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May 8, 2020 11:10 AM CST
Name: China
Woodbridge, VA (Zone 7a)
Does anyone know what insect is making these ground holes? They return every spring and appear to be bees, so I haven't bothered them to this point, but I want to at least rule out termites. They're clustered under my deck stairs but also scattered throughout the yard. They haven't stung any people or pets, but the swarming every spring is a nuisance.
Edit: I appreciate the suggestion, Bill. I thought ants, too, at first. I haven't caught one but they're pretty slow flying and from what I can tell, they're fuzzy, black, and tawny like bees, though slimmer than normal bumble bees I've seen before. I've just never known bees that come out of the ground.
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Last edited by chinwa3 May 8, 2020 11:27 AM Icon for preview
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May 8, 2020 11:20 AM CST
Name: Big Bill
Livonia Michigan (Zone 6a)
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They are not termites. I'm thinking ants.
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May 8, 2020 2:47 PM CST
Name: Lynda Horn
Arkansas (Zone 7b)
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I agree with Bill. There are ground dwelling bees, but these holes look like the entries to ant nests.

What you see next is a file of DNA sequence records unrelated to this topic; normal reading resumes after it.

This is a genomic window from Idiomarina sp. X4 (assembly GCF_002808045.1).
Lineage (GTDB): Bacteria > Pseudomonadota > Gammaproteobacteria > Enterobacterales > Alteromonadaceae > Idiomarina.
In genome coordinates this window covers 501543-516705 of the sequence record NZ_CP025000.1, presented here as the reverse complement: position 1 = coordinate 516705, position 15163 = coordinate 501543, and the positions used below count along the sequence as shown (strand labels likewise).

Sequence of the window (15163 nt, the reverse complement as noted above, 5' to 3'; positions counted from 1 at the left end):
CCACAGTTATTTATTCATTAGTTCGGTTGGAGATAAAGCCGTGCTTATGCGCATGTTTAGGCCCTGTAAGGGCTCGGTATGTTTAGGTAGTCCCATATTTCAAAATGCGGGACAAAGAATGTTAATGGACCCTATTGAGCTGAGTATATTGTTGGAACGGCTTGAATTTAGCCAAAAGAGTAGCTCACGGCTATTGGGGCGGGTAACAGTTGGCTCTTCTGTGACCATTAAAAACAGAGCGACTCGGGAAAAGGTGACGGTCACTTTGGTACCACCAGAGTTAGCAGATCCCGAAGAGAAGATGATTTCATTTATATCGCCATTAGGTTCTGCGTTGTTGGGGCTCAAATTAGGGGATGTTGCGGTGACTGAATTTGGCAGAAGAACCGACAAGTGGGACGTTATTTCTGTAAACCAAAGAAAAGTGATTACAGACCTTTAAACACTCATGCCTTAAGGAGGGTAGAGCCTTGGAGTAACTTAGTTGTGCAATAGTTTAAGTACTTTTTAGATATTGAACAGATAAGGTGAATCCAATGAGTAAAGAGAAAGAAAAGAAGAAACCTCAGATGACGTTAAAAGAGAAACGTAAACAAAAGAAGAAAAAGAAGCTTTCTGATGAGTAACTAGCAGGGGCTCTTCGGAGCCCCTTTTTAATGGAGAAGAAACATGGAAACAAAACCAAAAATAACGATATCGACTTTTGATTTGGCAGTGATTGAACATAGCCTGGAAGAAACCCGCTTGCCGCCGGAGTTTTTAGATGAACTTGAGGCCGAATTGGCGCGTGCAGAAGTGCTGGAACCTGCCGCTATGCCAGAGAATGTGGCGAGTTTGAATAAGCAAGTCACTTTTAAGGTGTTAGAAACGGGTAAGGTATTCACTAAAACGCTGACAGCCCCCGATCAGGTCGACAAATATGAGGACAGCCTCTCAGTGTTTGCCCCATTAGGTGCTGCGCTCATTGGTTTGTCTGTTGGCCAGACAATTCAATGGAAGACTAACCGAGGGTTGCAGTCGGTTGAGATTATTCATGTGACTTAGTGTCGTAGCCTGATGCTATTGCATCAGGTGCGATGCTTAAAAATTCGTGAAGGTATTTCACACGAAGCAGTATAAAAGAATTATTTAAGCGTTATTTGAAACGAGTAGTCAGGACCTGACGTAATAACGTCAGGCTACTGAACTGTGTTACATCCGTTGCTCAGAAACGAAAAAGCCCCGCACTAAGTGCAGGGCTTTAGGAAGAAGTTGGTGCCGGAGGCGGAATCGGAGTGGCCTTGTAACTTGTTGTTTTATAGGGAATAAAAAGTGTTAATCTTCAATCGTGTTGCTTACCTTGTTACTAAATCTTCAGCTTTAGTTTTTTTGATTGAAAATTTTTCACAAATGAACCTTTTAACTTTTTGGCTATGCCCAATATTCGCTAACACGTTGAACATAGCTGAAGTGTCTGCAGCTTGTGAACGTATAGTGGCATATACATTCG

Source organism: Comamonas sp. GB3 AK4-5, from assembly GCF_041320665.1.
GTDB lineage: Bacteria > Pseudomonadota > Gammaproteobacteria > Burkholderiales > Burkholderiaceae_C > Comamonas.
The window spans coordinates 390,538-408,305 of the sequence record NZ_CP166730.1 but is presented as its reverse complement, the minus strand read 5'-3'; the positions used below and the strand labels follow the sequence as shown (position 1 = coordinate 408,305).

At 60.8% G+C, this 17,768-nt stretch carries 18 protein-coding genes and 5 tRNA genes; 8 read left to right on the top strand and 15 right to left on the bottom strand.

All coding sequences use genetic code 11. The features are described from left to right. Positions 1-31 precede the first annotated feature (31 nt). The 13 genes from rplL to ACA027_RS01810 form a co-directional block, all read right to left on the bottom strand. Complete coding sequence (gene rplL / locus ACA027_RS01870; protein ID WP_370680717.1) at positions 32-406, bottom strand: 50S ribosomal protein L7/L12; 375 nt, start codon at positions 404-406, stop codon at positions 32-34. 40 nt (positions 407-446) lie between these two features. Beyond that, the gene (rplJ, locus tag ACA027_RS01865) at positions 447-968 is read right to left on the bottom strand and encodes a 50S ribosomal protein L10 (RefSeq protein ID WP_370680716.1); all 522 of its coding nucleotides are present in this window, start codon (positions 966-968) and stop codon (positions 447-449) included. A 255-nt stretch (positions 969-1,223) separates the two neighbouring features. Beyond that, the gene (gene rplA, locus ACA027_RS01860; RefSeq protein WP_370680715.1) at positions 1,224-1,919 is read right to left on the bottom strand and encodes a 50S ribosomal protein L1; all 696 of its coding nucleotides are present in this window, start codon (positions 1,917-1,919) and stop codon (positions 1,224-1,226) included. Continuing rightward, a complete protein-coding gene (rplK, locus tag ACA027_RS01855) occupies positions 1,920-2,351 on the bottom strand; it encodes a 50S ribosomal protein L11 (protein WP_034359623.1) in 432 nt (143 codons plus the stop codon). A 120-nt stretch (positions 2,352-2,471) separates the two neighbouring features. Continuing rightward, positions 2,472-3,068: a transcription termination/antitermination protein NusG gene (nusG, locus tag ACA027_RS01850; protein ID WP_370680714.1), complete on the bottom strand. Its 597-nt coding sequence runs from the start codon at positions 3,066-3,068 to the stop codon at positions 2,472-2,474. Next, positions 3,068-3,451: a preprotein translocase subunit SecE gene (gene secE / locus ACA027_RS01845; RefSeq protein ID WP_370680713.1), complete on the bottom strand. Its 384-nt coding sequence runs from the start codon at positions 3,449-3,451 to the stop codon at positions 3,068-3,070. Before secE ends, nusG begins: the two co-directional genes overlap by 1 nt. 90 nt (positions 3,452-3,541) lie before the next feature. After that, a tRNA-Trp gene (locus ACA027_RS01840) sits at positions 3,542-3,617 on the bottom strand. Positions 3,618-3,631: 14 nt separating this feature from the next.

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May 8, 2020 3:16 PM CST
Name: Lin Vosbury
Sebastian, Florida (Zone 10a)

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My first thought was a type of Digger Bee.

Edited to post a link to Va. native Bees, which includes a Digger Bee (Andrenid species): https://www.pubs.ext.vt.edu/co...
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Last edited by plantladylin May 8, 2020 3:20 PM Icon for preview
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May 8, 2020 3:36 PM CST
Name: Lynn
Oregon City, OR (Zone 8b)
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A photo of the little mounds of soil from ground nesting bees. https://entomology.cals.cornel...

This second link has even better photos of the nest areas. https://modernfarmer.com/2016/...

How exciting, they are great pollinators.
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May 8, 2020 3:48 PM CST
Name: Lynda Horn
Arkansas (Zone 7b)
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A digger bee, I'll have to check that out. The most common ground dwelling bees we have here are bumbles and carpenters. Not sure if we have digger bees.
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May 8, 2020 3:55 PM CST
Name: Lynda Horn
Arkansas (Zone 7b)
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Yes, I know carpenters prefer wood, but I've actually seen them emerging from the ground from under a rotting old log. The articles were fascinating. I stand corrected! Our soil is very heavy here, that may be a reason that I don't see them.